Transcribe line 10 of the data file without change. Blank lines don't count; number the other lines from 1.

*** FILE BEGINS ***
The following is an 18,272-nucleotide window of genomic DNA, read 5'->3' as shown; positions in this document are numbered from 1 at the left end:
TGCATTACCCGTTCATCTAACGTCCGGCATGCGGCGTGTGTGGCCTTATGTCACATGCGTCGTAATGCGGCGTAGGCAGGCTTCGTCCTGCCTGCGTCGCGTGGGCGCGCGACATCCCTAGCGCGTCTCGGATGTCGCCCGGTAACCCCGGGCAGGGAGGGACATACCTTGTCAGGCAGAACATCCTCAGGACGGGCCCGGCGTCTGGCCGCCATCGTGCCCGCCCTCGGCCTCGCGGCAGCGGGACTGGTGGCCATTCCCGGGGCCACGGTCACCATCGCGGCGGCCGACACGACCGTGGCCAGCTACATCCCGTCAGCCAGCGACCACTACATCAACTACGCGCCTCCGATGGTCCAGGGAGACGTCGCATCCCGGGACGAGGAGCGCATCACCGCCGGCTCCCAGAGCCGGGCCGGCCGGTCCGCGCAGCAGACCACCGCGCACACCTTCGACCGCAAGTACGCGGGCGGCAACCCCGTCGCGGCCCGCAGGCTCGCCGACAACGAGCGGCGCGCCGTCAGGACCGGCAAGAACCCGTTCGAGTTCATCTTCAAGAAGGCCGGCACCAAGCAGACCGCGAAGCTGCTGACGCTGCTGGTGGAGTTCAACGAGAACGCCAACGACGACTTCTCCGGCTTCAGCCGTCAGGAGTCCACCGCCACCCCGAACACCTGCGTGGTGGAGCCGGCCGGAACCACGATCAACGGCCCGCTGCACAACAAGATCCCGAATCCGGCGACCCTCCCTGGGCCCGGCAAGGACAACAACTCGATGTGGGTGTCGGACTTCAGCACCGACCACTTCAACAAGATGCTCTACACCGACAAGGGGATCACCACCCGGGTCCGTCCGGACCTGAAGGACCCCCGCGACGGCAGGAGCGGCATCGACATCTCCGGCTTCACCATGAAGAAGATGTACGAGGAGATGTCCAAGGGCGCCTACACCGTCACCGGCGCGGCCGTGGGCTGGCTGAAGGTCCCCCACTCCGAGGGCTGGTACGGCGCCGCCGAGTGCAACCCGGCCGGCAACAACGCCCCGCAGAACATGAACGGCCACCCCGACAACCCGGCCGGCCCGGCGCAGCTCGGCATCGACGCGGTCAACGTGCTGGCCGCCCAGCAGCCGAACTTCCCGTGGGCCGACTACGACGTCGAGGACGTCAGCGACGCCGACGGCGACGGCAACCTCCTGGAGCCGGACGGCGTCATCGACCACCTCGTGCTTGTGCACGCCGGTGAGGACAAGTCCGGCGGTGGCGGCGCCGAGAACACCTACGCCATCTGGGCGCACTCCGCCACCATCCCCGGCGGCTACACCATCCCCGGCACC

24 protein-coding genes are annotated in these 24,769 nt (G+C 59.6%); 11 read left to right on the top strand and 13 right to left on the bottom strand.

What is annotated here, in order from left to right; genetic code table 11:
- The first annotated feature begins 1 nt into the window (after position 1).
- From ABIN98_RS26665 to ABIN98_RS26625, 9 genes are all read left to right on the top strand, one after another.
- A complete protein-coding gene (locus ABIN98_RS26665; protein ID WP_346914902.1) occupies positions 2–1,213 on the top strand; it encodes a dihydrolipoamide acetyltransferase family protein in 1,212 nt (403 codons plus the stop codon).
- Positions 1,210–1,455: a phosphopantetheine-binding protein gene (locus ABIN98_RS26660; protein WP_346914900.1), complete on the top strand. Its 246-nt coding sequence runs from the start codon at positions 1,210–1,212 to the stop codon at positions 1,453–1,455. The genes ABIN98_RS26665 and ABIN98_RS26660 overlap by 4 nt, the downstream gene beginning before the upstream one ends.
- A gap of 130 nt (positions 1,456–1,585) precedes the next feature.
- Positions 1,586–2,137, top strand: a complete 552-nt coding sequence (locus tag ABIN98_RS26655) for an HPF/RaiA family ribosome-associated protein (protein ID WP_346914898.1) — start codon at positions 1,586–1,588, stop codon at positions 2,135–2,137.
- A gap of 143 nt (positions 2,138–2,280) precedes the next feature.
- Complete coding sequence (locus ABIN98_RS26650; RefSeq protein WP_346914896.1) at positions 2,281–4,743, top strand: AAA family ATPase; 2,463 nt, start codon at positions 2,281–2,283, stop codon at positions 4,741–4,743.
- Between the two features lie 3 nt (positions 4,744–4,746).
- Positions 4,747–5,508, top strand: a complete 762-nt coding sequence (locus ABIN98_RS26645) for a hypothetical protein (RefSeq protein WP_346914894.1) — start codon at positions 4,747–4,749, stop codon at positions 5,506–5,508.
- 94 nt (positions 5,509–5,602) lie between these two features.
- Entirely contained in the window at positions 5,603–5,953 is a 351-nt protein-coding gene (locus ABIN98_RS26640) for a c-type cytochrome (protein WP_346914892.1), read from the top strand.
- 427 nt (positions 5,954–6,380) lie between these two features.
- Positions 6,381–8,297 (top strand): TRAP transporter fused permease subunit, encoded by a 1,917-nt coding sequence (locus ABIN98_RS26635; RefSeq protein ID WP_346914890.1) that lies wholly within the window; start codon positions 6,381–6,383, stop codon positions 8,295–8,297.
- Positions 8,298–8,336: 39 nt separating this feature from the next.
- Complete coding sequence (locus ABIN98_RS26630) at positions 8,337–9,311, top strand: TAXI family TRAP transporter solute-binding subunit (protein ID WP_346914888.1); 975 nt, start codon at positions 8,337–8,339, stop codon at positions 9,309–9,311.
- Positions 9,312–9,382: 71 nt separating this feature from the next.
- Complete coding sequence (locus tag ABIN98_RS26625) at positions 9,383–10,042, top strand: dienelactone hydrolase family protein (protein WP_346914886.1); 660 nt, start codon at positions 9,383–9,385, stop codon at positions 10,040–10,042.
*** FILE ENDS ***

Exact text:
- Positions 1,586–2,137, top strand: a complete 552-nt coding sequence (locus tag ABIN98_RS26655) for an HPF/RaiA family ribosome-associated protein (protein ID WP_346914898.1) — start codon at positions 1,586–1,588, stop codon at positions 2,135–2,137.